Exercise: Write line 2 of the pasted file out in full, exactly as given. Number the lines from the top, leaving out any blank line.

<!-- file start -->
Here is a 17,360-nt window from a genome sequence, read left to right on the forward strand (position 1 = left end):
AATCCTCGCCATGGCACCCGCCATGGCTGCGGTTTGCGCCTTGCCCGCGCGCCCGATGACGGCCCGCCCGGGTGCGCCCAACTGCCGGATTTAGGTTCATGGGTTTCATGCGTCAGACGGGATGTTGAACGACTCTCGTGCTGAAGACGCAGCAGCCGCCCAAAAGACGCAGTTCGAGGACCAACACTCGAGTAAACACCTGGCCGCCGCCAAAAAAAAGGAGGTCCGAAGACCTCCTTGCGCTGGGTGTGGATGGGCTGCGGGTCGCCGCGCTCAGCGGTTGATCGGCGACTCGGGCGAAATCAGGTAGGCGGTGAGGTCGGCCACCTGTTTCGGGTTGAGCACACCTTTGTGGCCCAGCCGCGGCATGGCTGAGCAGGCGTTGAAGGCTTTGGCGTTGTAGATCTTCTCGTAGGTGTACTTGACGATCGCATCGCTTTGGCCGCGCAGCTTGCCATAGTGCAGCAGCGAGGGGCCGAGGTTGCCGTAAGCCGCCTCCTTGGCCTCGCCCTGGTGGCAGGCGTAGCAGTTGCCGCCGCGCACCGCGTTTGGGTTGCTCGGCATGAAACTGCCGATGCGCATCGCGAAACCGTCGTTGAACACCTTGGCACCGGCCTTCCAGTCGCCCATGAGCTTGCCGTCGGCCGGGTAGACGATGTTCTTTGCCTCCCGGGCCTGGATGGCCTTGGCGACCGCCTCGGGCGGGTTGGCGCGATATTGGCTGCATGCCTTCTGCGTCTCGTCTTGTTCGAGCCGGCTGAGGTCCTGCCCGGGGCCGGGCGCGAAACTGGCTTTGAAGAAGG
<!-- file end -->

AATCCTCGCCATGGCACCCGCCATGGCTGCGGTTTGCGCCTTGCCCGCGCGCCCGATGACGGCCCGCCCGGGTGCGCCCAACTGCCGGATTTAGGTTCATGGGTTTCATGCGTCAGACGGGATGTTGAACGACTCTCGTGCTGAAGACGCAGCAGCCGCCCAAAAGACGCAGTTCGAGGACCAACACTCGAGTAAACACCTGGCCGCCGCCAAAAAAAAGGAGGTCCGAAGACCTCCTTGCGCTGGGTGTGGATGGGCTGCGGGTCGCCGCGCTCAGCGGTTGATCGGCGACTCGGGCGAAATCAGGTAGGCGGTGAGGTCGGCCACCTGTTTCGGGTTGAGCACACCTTTGTGGCCCAGCCGCGGCATGGCTGAGCAGGCGTTGAAGGCTTTGGCGTTGTAGATCTTCTCGTAGGTGTACTTGACGATCGCATCGCTTTGGCCGCGCAGCTTGCCATAGTGCAGCAGCGAGGGGCCGAGGTTGCCGTAAGCCGCCTCCTTGGCCTCGCCCTGGTGGCAGGCGTAGCAGTTGCCGCCGCGCACCGCGTTTGGGTTGCTCGGCATGAAACTGCCGATGCGCATCGCGAAACCGTCGTTGAACACCTTGGCACCGGCCTTCCAGTCGCCCATGAGCTTGCCGTCGGCCGGGTAGACGATGTTCTTTGCCTCCCGGGCCTGGATGGCCTTGGCGACCGCCTCGGGCGGGTTGGCGCGATATTGGCTGCATGCCTTCTGCGTCTCGTCTTGTTCGAGCCGGCTGAGGTCCTGCCCGGGGCCGGGCGCGAAACTGGCTTTGAAGAAGG